S&P 500 Tumbles … What’s Next?
Ready for the next market correction? Today’s drop rekindles questions of whether this bull market is finally over. To be sure, stocks are up over 7% in the first 4 months, extending the 8-year run from the 2009 low.
But the bull market run has resulted in some expensive prices. Regardless of whether one uses multiples relative to sales, book value, trailing earnings, or normalized earnings, stocks aren’t cheap. The Shiller P/E ratio, which compares stock prices to normalized earnings over a 10-year cycle, is at its third highest dating back to 1887. The top two instances were 1929 (before the Great Depression) and 1997 (during the Tech Bubble).
But before you sell all your stocks with the thought of protecting your recent gains, consider the fact that valuation alone is a poor indicator for timing the markets. For example, after stocks entered “overvalued” territory in 1997, they ran another 80% for 3 years before correcting.
So, what’s an investor to do? The good news is that you have more control than you think. First, check your asset allocation. Are you still in line with your target, or have recent stock market gains pushed your exposure beyond what you’re seeking? If so, rebalance, and you’ll prune some of those gains while adding to areas that have not run up. It’s “buy low, sell high” at its best.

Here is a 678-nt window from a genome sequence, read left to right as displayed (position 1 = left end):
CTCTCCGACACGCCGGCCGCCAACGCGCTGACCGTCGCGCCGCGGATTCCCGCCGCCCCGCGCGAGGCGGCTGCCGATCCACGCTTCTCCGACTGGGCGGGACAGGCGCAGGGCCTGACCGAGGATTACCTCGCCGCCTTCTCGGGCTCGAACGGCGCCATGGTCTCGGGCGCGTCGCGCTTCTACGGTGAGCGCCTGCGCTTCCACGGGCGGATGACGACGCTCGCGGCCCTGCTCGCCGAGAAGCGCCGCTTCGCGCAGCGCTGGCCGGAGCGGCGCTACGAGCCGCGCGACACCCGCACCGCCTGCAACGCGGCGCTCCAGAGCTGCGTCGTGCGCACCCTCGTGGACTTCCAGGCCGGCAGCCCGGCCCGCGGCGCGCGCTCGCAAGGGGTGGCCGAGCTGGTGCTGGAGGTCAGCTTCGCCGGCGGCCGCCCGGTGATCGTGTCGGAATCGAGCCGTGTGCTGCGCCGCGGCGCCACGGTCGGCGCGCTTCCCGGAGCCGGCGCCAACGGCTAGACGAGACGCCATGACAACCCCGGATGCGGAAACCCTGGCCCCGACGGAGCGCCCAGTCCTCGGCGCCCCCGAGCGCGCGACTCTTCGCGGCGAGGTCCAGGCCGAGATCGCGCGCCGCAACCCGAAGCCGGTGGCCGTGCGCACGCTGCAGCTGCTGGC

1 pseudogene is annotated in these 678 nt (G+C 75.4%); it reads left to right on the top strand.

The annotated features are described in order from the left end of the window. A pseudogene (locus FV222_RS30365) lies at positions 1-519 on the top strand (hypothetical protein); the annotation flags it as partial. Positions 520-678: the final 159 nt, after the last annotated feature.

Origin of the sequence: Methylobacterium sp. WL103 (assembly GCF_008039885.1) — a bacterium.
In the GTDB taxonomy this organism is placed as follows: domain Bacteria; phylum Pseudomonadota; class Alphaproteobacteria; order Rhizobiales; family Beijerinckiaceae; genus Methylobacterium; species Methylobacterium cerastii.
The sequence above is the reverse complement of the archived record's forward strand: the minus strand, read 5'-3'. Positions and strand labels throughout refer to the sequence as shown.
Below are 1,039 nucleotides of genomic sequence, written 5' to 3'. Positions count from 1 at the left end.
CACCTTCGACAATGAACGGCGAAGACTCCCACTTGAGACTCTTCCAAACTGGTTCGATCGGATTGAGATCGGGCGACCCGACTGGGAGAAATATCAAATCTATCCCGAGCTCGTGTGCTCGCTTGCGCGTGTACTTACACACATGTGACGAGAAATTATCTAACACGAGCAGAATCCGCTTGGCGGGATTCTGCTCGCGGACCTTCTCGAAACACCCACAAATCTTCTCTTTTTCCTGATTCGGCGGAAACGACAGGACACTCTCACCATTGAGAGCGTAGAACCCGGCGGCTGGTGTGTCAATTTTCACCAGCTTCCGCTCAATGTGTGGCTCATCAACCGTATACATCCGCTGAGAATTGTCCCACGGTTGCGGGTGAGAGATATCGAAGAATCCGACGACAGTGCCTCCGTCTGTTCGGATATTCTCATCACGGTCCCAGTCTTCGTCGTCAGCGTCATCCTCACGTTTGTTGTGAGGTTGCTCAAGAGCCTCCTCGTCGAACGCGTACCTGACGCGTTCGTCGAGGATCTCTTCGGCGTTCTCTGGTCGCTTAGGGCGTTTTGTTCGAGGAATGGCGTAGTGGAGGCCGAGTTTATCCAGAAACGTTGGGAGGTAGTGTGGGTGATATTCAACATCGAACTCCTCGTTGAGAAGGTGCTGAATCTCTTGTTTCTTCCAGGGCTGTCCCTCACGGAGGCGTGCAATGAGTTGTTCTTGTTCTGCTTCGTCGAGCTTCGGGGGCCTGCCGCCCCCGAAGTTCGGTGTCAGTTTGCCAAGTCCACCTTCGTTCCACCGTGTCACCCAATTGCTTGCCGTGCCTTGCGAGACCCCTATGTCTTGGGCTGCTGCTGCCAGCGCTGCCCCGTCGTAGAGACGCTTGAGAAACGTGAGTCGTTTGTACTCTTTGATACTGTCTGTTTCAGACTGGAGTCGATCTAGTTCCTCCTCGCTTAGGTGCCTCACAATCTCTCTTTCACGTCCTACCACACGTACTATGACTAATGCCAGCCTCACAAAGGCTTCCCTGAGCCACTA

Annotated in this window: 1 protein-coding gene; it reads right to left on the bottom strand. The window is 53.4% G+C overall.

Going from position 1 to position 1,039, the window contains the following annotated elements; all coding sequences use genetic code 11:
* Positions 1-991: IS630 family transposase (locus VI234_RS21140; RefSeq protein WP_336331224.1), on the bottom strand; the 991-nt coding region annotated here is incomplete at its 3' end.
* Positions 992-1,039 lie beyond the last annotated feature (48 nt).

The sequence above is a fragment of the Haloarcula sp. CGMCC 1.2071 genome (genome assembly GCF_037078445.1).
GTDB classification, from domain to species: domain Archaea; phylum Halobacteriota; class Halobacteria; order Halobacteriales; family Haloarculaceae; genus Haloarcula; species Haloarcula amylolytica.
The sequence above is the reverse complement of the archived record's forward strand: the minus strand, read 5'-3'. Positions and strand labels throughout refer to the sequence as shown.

Second, do you have your cash reserves ready? Beyond your portfolio, everyone should have a cash reserve that’s appropriate for their situation. Younger folks in their working years can have less, while retirees living off their portfolios should have more. Other nuances play their part as well, but having a cash reserve not only manages through tough times but provides dry powder when assets are on the cheap.
Third, and perhaps the most important challenge: your own psyche. The evidence showing the negative impact that investors’ emotional urges has on investment performance is downright ugly. We’re all human, and when it comes to investing most individuals need help. The value that a trusted relationship with a seasoned advisor provides is powerful. Such a partner will talk you off the cliff during market troughs and serve as the voice of reason when the next bubble mania ensues.
Altogether, the average investor has more control over their portfolio returns than they realize. But most don’t know it. Instead, they often worry about things that matter less while underutilizing some more productive ways to better their investment experience.
Don’t be an average investor. Be disciplined about rebalancing. Have proper cash on hand. And improve your returns with a disciplined system of checks and balances that, frankly, saves you from yourself.